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Police arrested two men allegedly involved in a rash of synthetic marijuana overdoses reported in Eastern Pennsylvania.

Jared Brandt and Andrew AllieJared Brandt, 26, and Andrew Allie, 35, both residents of Lebanon, Pa., were arrested in that city in late April and charged with multiple drug crimes, including possession and delivery of synthetic cannabis.

Brandt was arrested by officers with the Lebanon County Drug Task Force April 23. Police said a search of his home uncovered synthetic marijuana (also known as Spice or K2), packaging, and a heat sealer for use with the drug.

Allie was arrested nearby the same day, while allegedly trying to transport more synthetic cannabis to Brandt. Police said Allie was carrying 500 grams of Spice, roughly $5,000 worth, at the time of his arrest.

Brandt booked into Lebanon County Jail

Brandt was charged with possession of synthetic marijuana, possession with intent to deliver, possession of drug paraphernalia, possession of a designer drug, and a parole violation. He was booked into the Lebanon County Jail on $25,000 bail.

Allie, meanwhile, was charged with attempted delivery of synthetic marijuana, possession, possession of a designer drug, possession of drug paraphernalia, and criminal use of a communications facility. He was booked on $20,000 bail.

The arrests come as local officials scramble to respond to a growing synthetic marijuana crisis. Dozens of people have been hospitalized in recent weeks in a spate of Spice overdoses. Nearby Allentown has been hit especially hard, with officials there pinning as many as eight deaths on the drug.

Synthetic marijuana can be deadly

Spice is a chemical brew cooked up by research scientists for use in the lab. It escaped and rapidly became a drug alternative for stoners who can’t get real marijuana, especially teens. Spice is sprayed on inactive herbal material and smoked, just like cannabis. It causes many of the same effects, but the difference between the two drugs can be deadly.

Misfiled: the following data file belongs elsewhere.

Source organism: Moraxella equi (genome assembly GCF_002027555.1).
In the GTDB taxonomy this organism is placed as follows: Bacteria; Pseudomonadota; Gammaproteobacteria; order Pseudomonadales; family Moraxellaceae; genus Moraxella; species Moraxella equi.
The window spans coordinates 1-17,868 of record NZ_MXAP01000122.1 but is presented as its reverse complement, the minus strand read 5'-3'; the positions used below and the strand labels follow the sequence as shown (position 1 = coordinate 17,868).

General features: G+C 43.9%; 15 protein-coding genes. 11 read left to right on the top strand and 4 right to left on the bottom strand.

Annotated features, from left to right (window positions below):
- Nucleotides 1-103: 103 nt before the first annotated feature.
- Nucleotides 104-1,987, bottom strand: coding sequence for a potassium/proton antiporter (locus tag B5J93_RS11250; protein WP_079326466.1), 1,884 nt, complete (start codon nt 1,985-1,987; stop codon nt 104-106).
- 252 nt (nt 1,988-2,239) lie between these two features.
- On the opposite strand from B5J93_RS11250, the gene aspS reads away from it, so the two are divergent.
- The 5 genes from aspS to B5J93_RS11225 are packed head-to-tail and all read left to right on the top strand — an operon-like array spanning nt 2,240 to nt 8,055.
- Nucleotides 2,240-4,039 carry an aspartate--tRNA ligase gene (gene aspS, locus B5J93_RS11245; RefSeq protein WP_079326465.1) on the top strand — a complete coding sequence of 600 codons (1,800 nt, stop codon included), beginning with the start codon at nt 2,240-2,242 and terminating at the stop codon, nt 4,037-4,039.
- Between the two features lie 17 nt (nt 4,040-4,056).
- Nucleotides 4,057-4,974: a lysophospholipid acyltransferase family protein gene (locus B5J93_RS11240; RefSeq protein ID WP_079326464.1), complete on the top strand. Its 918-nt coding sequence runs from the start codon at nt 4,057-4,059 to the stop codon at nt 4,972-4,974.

Marijuana is proven to be safe as both a recreational drug and as medicine. There has never been a recorded instance of fatal cannabis overdose, anywhere, ever. The same is not true of synthetic marijuana.

Though reliable statistics are hard to come by, Spice has been implicated in several deaths across the country. Only one of those cases has been firmly linked to the drug, but there are also many reports of users hospitalized with severe health problems, including tachycardia and high blood pressure.

New drug variations continue to be released

crime-handcuffsCertain chemicals used to create Spice have been banned by Congress and many state legislatures. But there are other ways to make the drug, and chemists are constantly trying to outsmart the government by using different ingredients.

The lure of synthetic cannabis, at least originally, was that it was legal. In some formulations it still is, though it’s becoming much harder to find in most places. Still, the appeal of a semi-legal stand-in for marijuana is too great for some users.

Spice is also harder to detect in drug tests than real cannabis. But the risks greatly outweigh the benefits, as the rash of hospitalizations in Allentown attests. It will be some time before health officials make sense of the epidemic, but the damage is already evident.

The best solution for the problem of synthetic marijuana is brutally simple: Legalize the real thing. Given the choice between kids Bogarting a joint after fifth period or huffing toxic chemicals distributed by unethical scientists, the right move should be obvious.

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About the Author: Matt Brooks

Matt is a journalist from San Francisco who has specialized in marijuana policy for more than six years.

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